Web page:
As I read the various year-end box office analyses, I wondered how much of the record box office for 2015 is the result of Star Wars and Jurassic World? And how would the box office stack up to previous years if it weren’t for those two gigantic movies?
Of course, it’s not fair to remove the top two movies from one year and then compare it to the full box office of another year. But with a little quick research on boxofficemojo.com, I was able to calculate the box office for each of the last five years without the top two movies of that year, and then without the top five movies of that year. You can see the results in this table:
What I discovered is that when we look at everything below the top two movies, this year’s box office ranks fourth out of the last five years. When we look at everything below the top five movies, it is the worst year of the last five years.
But what does this really mean? After all, those top movies did come out each of those years. Well, consider that there are six major Hollywood studios. Not every studio can have one of the top five films. And nobody would operate a studio to score just one big hit. The hundreds of studio movies below the top five matter for the health of the industry. And the box office for those films was not so great last year.
Another little detail about 2015: a lot of big studio movies bombed. Victor Frankenstein had the worst opening for a studio release in 2,500 or more theaters. Jem and the Holograms had the worst start of all time for a major-studio release. We Are Your Friends had the worst opening for a Warner Brothers film released in more than 2,000 theaters. Sandra Bullock had the worst opening of her career (Our Brand is Crisis) and Johnny Depp had his worst opening in a wide release movie (Mordecai). The studios lost a lot of money on those five movies, which adds a little perspective to the five big hits.
It’s been widely discussed that the movie business is becoming bifurcated into gigantic franchise hits and small independent films. The mid-budget movie is vanishing as a studio product. It looks like the studios are engaged in an increasingly high risk/high reward game.
Why China May Not Be the Savior We’ve been Waiting For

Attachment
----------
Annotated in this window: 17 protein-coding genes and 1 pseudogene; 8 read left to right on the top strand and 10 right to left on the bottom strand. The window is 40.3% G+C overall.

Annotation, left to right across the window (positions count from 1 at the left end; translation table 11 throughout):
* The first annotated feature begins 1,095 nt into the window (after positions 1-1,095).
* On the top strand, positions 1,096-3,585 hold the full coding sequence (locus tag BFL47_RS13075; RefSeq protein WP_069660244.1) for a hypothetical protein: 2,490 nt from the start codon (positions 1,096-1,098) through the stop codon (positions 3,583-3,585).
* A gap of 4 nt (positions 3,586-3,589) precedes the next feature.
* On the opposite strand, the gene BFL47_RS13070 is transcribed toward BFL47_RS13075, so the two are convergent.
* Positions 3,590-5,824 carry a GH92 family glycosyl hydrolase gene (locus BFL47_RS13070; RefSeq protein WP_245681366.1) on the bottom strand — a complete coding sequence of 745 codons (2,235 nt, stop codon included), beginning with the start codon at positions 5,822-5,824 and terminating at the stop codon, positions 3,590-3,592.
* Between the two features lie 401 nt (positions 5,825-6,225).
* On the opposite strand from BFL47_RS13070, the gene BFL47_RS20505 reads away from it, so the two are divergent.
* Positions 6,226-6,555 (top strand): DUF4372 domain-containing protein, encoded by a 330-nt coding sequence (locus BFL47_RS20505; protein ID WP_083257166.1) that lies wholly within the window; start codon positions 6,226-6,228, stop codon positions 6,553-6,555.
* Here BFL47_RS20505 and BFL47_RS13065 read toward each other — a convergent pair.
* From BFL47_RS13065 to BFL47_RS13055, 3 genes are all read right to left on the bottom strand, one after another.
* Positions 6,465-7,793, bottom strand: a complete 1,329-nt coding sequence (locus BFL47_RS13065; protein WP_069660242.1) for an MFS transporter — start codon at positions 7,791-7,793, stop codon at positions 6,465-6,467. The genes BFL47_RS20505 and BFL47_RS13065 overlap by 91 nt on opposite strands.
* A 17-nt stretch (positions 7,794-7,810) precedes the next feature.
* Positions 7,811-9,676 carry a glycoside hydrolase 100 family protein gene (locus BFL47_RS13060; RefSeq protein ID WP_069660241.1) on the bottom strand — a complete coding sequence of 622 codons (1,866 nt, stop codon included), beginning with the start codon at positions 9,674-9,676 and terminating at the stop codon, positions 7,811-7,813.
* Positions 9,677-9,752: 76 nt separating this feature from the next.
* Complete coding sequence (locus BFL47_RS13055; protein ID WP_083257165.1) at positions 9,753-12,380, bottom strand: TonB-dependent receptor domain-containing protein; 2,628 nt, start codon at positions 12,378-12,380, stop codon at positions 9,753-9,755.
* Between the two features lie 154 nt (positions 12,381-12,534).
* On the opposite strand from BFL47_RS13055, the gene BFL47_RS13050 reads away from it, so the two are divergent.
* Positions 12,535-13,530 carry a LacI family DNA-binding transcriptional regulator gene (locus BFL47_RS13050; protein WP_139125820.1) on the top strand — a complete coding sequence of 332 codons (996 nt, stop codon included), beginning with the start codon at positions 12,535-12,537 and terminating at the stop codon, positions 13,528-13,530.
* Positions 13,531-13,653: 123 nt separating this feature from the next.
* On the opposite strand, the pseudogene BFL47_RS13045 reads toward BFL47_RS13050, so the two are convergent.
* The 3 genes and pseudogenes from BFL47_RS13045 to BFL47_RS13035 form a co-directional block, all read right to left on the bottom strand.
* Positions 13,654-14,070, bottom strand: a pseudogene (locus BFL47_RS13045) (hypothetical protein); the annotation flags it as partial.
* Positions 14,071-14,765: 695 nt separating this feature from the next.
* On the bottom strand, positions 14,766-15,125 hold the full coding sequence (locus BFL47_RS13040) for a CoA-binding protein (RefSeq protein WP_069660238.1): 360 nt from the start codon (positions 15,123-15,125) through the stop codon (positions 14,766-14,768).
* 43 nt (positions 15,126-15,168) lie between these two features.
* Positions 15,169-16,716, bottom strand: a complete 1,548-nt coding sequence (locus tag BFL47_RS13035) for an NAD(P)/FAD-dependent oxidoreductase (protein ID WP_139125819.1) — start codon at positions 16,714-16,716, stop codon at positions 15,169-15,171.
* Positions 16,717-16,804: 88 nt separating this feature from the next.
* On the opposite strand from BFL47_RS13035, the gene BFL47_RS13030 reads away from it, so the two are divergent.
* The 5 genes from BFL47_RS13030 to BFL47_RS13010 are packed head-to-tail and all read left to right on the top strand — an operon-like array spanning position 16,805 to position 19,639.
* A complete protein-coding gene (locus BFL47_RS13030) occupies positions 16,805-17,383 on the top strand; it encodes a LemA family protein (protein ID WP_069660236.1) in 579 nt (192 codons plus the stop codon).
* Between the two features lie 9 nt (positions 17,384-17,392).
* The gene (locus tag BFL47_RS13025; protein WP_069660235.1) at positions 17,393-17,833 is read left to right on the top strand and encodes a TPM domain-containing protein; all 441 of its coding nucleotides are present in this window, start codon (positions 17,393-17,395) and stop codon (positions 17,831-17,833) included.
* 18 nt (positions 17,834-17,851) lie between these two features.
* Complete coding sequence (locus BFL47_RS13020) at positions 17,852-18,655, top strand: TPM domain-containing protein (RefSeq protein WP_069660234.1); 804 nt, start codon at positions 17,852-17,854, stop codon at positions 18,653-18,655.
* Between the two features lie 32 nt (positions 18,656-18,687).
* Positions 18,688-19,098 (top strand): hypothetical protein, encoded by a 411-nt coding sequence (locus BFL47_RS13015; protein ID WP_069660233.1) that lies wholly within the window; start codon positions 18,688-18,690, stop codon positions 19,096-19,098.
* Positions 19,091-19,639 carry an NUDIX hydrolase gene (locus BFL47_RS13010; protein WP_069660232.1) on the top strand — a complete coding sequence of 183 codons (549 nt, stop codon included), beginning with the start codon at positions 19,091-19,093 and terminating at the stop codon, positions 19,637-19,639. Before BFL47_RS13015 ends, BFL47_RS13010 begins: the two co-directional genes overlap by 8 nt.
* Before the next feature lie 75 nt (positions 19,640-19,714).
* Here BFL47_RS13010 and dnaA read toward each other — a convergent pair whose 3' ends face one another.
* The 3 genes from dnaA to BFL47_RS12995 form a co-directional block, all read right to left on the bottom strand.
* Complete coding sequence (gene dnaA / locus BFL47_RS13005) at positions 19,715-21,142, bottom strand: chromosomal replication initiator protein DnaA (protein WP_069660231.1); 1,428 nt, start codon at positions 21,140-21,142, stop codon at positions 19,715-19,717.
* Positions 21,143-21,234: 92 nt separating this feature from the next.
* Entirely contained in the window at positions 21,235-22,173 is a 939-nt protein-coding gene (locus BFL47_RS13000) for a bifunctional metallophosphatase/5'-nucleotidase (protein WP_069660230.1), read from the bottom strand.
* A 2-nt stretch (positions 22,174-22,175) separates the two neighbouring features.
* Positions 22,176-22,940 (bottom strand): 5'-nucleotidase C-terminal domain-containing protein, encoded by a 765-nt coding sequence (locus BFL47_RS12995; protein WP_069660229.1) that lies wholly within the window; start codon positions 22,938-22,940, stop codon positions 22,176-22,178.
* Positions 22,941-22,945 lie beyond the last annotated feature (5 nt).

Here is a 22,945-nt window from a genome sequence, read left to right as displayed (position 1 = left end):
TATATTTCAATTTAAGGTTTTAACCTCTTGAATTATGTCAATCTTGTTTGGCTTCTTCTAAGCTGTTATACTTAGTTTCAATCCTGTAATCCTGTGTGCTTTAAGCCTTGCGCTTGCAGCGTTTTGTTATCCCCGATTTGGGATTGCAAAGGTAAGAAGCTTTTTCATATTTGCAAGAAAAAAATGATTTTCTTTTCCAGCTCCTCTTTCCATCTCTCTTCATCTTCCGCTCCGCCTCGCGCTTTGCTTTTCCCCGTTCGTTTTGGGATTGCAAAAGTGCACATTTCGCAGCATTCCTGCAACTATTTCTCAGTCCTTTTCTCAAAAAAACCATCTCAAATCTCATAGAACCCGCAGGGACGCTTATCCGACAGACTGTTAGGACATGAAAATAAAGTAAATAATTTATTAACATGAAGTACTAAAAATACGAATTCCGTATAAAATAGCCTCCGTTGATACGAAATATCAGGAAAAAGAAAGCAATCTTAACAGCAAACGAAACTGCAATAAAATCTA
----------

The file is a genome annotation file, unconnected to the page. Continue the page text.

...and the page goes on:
Despite the trumpeting of 2015’s record box office, most people in Hollywood are aware that the domestic business has been pretty flat for years. And many of those Hollywood people are looking to China as the market that will keep the business growing. It is certainly true that U.S. studios are making a bigger and bigger share of their revenue internationally, and China is going to be the biggest international market very soon. There are some astonishing numbers – last year Chinese box office grew 48.7%. In 2015, Chinese box office was $6.79 billion, and is predicted to surpass the North American box office ($11 billion, as discussed above) in 2017. (source: The Hollywood Reporter)
But there are two reasons to temper excitement over these numbers.
First is U.S. market share of Chinese box office. In most foreign territories, U.S. films far outpace the domestic products. There are exceptions, such as India where Bollywood films are much more popular than Hollywood films. Unfortunately, when it comes to market share, China looks more like India than, say, Europe. Chinese films took 61% of Chinese box office in 2015. Only three U.S. films landed on China’s top 10 chart for the year. And while Chinese box office increased 49% in 2015, U.S. share of that box office fell 16%. This trend is likely to continue as the Chinese government aggressively bulks up their film production industry.
Second, people often confuse box office with studio revenue, forgetting that the exhibitors take a cut. In North America, studios usually get 50%-60% of the box office. In China, they only get about 25%.
So, as we see Chinese total box office grow, it’s important to remember that Chinese films are taking most of that money, and of the box office that is attributed to U.S. films, the value is about half what it would be in North America.
All of which means, there may be some bumpy roads ahead for Hollywood.
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